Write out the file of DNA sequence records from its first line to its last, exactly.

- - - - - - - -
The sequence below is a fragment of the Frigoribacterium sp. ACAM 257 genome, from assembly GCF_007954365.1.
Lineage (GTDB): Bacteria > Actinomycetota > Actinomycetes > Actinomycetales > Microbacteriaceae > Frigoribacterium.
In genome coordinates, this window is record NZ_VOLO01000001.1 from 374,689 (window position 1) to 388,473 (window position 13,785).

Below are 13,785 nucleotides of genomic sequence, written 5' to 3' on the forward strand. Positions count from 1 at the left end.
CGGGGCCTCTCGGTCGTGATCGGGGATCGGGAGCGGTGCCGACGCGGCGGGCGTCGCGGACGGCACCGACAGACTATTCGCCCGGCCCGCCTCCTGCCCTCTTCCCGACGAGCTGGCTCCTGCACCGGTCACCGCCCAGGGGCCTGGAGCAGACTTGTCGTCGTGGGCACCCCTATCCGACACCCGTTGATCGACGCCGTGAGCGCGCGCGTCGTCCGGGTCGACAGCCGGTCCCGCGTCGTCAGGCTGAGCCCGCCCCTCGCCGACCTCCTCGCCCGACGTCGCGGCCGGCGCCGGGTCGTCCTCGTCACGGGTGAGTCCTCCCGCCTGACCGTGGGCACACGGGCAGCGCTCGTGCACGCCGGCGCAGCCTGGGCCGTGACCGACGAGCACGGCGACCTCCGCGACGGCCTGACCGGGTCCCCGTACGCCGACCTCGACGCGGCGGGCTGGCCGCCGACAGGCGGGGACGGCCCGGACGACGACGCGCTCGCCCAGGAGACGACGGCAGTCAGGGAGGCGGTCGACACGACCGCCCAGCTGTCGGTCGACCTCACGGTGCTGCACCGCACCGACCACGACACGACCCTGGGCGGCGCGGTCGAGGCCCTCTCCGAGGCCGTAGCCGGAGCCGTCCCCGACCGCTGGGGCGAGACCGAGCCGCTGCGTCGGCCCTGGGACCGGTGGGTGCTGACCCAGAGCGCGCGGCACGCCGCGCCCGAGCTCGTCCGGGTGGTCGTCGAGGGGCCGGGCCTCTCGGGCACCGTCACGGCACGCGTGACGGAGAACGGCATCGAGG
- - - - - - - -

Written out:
The sequence below is a fragment of the Frigoribacterium sp. ACAM 257 genome, from assembly GCF_007954365.1.
Lineage (GTDB): Bacteria > Actinomycetota > Actinomycetes > Actinomycetales > Microbacteriaceae > Frigoribacterium.
In genome coordinates, this window is record NZ_VOLO01000001.1 from 374,689 (window position 1) to 388,473 (window position 13,785).

Below are 13,785 nucleotides of genomic sequence, written 5' to 3' on the forward strand. Positions count from 1 at the left end.
CGGGGCCTCTCGGTCGTGATCGGGGATCGGGAGCGGTGCCGACGCGGCGGGCGTCGCGGACGGCACCGACAGACTATTCGCCCGGCCCGCCTCCTGCCCTCTTCCCGACGAGCTGGCTCCTGCACCGGTCACCGCCCAGGGGCCTGGAGCAGACTTGTCGTCGTGGGCACCCCTATCCGACACCCGTTGATCGACGCCGTGAGCGCGCGCGTCGTCCGGGTCGACAGCCGGTCCCGCGTCGTCAGGCTGAGCCCGCCCCTCGCCGACCTCCTCGCCCGACGTCGCGGCCGGCGCCGGGTCGTCCTCGTCACGGGTGAGTCCTCCCGCCTGACCGTGGGCACACGGGCAGCGCTCGTGCACGCCGGCGCAGCCTGGGCCGTGACCGACGAGCACGGCGACCTCCGCGACGGCCTGACCGGGTCCCCGTACGCCGACCTCGACGCGGCGGGCTGGCCGCCGACAGGCGGGGACGGCCCGGACGACGACGCGCTCGCCCAGGAGACGACGGCAGTCAGGGAGGCGGTCGACACGACCGCCCAGCTGTCGGTCGACCTCACGGTGCTGCACCGCACCGACCACGACACGACCCTGGGCGGCGCGGTCGAGGCCCTCTCCGAGGCCGTAGCCGGAGCCGTCCCCGACCGCTGGGGCGAGACCGAGCCGCTGCGTCGGCCCTGGGACCGGTGGGTGCTGACCCAGAGCGCGCGGCACGCCGCGCCCGAGCTCGTCCGGGTGGTCGTCGAGGGGCCGGGCCTCTCGGGCACCGTCACGGCACGCGTGACGGAGAACGGCATCGAGG